Monthly Archives: May 2016

By David F. Box, M.D.

In a previous article I discussed Age-related Macular Degeneration (AMD) in which we discussed the signs and symptoms of this disease, as well as the various forms of AMD. Now let’s talk about the various treatment options currently available for AMD.

The information for this article was primarily obtained from the American Academy of Ophthalmology website. (, Treatment of Macular Degeneration, Boyd and Janigian, MD). Please refer to this website for additional information.

To briefly review, macular degeneration is usually classified into two major categories. Wet macular degeneration involves leakage of fluids and blood into the central portion of the retina. The leakage causes vision nerves to fail and scar tissue to develop in the macula of the eye.

The macula of the eye is the location of the highest density of vision nerves. Damage in this area causes decreased central vision and distortion of vision. In severe cases, patients may lose their ability to read clearly, recognize faces or drive a car. Patients will still retain peripheral vision that can be useful for some visual tasks requiring less visual acuity.

Dry macular degeneration involves a gradual failure in the macular nerves as well, but there is no bleeding or leakage of vessels. Usually the scar tissue damage occurs at a slower rate in dry macular degeneration than in wet macular degeneration. However, the visual damage can be equally severe in both forms of the disease.

The exact causes of these diseases is unknown, but research has identified certain risk factors that may contribute to AMD. Yearly eye exams for patients over 60 years old performed by a trained Ophthalmologist may also help to identify patients who are more at risk for AMD. All of our doctors at the Indiana Eye Clinic are thoroughly trained in the diagnosis and management of macular degeneration.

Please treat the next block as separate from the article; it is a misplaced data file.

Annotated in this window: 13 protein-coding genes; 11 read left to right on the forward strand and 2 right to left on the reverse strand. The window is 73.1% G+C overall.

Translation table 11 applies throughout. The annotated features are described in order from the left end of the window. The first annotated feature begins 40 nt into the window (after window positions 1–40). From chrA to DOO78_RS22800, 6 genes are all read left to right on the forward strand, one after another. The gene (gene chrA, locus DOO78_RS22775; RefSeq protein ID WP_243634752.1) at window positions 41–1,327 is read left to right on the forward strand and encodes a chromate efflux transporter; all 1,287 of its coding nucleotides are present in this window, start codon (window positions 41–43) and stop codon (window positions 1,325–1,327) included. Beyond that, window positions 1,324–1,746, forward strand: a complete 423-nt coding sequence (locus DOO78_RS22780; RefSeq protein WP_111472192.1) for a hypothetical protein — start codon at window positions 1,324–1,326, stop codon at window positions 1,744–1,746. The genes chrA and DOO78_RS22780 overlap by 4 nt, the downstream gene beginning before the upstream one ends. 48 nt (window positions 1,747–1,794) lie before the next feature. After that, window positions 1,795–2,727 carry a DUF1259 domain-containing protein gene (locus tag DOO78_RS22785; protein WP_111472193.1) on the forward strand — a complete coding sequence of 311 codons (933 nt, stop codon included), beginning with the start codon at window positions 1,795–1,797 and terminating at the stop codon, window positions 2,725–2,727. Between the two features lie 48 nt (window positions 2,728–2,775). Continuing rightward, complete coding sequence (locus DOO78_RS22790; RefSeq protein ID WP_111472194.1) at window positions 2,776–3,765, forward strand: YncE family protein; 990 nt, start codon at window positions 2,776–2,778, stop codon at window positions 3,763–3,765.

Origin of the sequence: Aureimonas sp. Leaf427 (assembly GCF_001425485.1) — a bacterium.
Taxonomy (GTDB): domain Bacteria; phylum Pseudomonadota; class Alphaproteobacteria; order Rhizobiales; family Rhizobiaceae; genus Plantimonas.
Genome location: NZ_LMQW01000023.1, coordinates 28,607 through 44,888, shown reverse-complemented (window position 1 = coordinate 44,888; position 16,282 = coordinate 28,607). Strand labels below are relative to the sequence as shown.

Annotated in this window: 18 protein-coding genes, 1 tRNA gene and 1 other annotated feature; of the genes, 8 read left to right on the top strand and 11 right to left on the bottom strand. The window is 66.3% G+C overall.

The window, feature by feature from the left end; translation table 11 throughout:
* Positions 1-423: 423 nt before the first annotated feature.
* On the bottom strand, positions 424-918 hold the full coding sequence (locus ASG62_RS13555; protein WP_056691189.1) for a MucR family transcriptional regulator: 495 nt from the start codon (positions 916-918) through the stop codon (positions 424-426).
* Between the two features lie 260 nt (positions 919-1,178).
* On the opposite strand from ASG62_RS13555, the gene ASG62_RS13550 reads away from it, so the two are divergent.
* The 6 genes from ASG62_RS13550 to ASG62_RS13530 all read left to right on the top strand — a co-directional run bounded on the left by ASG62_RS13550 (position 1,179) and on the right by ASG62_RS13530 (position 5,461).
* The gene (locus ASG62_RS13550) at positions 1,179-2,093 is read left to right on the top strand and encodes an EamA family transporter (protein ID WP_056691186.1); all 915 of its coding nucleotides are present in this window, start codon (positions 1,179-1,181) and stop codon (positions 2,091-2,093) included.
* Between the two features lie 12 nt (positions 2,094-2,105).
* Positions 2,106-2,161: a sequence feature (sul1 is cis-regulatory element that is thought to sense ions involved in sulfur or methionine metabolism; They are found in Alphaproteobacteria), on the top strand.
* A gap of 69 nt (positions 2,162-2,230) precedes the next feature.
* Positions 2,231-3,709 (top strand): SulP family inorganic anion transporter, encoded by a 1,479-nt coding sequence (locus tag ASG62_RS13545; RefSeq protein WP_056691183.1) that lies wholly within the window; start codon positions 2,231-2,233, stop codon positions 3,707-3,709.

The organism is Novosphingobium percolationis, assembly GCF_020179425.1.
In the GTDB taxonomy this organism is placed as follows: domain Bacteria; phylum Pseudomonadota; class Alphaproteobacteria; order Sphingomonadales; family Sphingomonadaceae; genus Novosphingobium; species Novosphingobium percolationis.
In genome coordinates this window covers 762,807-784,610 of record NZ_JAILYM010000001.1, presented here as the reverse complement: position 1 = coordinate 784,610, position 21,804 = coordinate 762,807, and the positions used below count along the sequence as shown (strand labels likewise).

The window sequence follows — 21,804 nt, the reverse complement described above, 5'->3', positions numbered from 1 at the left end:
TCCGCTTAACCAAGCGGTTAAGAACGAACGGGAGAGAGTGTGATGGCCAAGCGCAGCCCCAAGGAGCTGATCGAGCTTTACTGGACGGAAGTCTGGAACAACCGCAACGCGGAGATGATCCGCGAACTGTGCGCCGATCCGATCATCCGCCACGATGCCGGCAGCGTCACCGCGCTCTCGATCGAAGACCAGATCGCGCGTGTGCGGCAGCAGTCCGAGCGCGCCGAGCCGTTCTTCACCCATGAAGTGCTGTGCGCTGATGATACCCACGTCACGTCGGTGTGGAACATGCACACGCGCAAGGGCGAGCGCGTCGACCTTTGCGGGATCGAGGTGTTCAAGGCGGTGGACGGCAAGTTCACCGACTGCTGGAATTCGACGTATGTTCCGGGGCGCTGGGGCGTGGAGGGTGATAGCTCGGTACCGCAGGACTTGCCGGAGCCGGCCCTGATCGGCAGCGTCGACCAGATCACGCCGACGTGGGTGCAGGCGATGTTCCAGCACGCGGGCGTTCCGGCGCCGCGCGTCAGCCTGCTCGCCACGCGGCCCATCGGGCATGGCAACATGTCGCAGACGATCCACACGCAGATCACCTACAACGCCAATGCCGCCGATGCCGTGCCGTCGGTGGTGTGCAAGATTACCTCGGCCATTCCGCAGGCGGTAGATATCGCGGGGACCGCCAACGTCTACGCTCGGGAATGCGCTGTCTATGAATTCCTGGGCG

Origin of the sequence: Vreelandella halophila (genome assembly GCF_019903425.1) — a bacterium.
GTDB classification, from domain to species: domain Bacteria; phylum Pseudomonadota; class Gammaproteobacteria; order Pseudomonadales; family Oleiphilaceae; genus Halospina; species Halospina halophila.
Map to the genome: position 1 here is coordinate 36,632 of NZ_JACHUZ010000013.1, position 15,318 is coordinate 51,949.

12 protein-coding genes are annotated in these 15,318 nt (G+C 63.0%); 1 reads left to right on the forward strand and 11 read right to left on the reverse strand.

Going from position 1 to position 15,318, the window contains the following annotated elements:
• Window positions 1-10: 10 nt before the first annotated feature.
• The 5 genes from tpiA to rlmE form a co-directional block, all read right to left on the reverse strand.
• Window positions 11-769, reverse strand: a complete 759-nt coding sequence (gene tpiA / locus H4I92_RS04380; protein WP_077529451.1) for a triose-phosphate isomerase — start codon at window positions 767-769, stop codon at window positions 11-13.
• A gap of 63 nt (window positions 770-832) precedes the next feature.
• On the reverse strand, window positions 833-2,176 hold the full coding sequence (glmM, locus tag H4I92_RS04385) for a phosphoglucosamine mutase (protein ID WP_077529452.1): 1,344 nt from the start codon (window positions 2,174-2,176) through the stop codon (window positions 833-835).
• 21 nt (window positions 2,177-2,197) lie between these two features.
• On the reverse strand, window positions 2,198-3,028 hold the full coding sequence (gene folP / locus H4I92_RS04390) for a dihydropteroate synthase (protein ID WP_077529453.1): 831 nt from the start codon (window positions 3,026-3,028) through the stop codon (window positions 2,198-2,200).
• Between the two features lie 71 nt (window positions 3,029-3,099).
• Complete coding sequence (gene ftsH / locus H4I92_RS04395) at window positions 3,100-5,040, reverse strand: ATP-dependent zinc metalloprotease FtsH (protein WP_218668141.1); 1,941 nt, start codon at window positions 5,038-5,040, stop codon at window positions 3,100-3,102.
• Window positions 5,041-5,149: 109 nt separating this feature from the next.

Even though both forms of AMD can cause decreased central vision, research has shown that they are not the same disease. They must be treated differently, even though they are closely related.

It is not unusual to see a patient with dry AMD develop wet AMD in one or both eyes. Sometimes patients with wet AMD will change to the dry form of the disease, although this is a much less likely occurrence.

Research has shown that there are some treatments that seem to help both forms of the disease, whereas other treatments must be individualized to the specific type of AMD. To date, treatments for the dry form of macular degeneration have been more elusive to discover.

Treatment options for the wet form of macular degeneration are more plentiful, but considerable research still remains to be done to obtain better results. Even though there are fewer treatment options available for dry AMD, it is still generally considered to be a milder form of the disease.